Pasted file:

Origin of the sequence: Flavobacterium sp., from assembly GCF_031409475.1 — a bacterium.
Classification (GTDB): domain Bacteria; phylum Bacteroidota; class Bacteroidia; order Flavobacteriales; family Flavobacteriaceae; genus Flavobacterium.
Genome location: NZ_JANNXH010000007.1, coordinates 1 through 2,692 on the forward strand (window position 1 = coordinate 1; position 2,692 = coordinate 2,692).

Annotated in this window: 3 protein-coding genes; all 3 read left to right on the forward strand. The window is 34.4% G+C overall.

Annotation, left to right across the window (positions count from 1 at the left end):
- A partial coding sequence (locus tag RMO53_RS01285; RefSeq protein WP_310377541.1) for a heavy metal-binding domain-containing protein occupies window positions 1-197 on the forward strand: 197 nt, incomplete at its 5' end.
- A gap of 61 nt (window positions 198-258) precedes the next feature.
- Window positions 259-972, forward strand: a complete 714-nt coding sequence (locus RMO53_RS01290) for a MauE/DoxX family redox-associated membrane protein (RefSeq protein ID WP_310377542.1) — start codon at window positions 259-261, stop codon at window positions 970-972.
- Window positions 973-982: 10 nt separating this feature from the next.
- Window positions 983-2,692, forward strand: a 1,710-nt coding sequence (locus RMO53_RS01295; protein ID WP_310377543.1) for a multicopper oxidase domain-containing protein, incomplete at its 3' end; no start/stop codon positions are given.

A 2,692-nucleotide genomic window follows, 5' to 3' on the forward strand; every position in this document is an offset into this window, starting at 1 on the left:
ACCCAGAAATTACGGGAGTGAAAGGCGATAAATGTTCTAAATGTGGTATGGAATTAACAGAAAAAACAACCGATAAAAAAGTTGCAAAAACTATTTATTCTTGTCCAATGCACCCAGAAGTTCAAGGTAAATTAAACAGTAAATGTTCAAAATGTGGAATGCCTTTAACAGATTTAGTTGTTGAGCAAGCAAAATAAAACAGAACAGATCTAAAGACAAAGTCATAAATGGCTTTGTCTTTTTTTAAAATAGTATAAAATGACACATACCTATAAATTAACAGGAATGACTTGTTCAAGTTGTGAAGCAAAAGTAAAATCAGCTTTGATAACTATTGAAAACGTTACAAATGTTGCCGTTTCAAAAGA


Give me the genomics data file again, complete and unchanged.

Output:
Origin of the sequence: Flavobacterium sp., from assembly GCF_031409475.1 — a bacterium.
Classification (GTDB): domain Bacteria; phylum Bacteroidota; class Bacteroidia; order Flavobacteriales; family Flavobacteriaceae; genus Flavobacterium.
Genome location: NZ_JANNXH010000007.1, coordinates 1 through 2,692 on the forward strand (window position 1 = coordinate 1; position 2,692 = coordinate 2,692).

Annotated in this window: 3 protein-coding genes; all 3 read left to right on the forward strand. The window is 34.4% G+C overall.

Annotation, left to right across the window (positions count from 1 at the left end):
- A partial coding sequence (locus tag RMO53_RS01285; RefSeq protein WP_310377541.1) for a heavy metal-binding domain-containing protein occupies window positions 1-197 on the forward strand: 197 nt, incomplete at its 5' end.
- A gap of 61 nt (window positions 198-258) precedes the next feature.
- Window positions 259-972, forward strand: a complete 714-nt coding sequence (locus RMO53_RS01290) for a MauE/DoxX family redox-associated membrane protein (RefSeq protein ID WP_310377542.1) — start codon at window positions 259-261, stop codon at window positions 970-972.
- Window positions 973-982: 10 nt separating this feature from the next.
- Window positions 983-2,692, forward strand: a 1,710-nt coding sequence (locus RMO53_RS01295; protein ID WP_310377543.1) for a multicopper oxidase domain-containing protein, incomplete at its 3' end; no start/stop codon positions are given.

A 2,692-nucleotide genomic window follows, 5' to 3' on the forward strand; every position in this document is an offset into this window, starting at 1 on the left:
ACCCAGAAATTACGGGAGTGAAAGGCGATAAATGTTCTAAATGTGGTATGGAATTAACAGAAAAAACAACCGATAAAAAAGTTGCAAAAACTATTTATTCTTGTCCAATGCACCCAGAAGTTCAAGGTAAATTAAACAGTAAATGTTCAAAATGTGGAATGCCTTTAACAGATTTAGTTGTTGAGCAAGCAAAATAAAACAGAACAGATCTAAAGACAAAGTCATAAATGGCTTTGTCTTTTTTTAAAATAGTATAAAATGACACATACCTATAAATTAACAGGAATGACTTGTTCAAGTTGTGAAGCAAAAGTAAAATCAGCTTTGATAACTATTGAAAACGTTACAAATGTTGCCGTTTCAAAAGA